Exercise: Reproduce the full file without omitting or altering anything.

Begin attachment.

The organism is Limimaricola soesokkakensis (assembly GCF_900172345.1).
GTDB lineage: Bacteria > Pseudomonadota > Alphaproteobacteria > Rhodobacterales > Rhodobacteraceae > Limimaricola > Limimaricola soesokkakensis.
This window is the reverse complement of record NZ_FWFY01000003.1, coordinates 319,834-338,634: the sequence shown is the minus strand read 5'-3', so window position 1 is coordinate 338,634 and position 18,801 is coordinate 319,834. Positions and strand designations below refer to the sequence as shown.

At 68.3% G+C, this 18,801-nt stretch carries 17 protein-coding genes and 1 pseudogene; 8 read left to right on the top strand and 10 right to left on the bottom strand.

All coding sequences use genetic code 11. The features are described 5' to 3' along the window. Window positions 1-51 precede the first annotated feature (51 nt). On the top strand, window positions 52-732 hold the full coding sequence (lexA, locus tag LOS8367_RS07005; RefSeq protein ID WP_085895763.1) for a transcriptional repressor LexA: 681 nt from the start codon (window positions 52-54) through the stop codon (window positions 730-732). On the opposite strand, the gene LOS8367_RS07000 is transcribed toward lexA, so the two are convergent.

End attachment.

The organism is Limimaricola soesokkakensis (assembly GCF_900172345.1).
GTDB lineage: Bacteria > Pseudomonadota > Alphaproteobacteria > Rhodobacterales > Rhodobacteraceae > Limimaricola > Limimaricola soesokkakensis.
This window is the reverse complement of record NZ_FWFY01000003.1, coordinates 319,834-338,634: the sequence shown is the minus strand read 5'-3', so window position 1 is coordinate 338,634 and position 18,801 is coordinate 319,834. Positions and strand designations below refer to the sequence as shown.

At 68.3% G+C, this 18,801-nt stretch carries 17 protein-coding genes and 1 pseudogene; 8 read left to right on the top strand and 10 right to left on the bottom strand.

All coding sequences use genetic code 11. The features are described 5' to 3' along the window. Window positions 1-51 precede the first annotated feature (51 nt). On the top strand, window positions 52-732 hold the full coding sequence (lexA, locus tag LOS8367_RS07005; RefSeq protein ID WP_085895763.1) for a transcriptional repressor LexA: 681 nt from the start codon (window positions 52-54) through the stop codon (window positions 730-732). On the opposite strand, the gene LOS8367_RS07000 is transcribed toward lexA, so the two are convergent.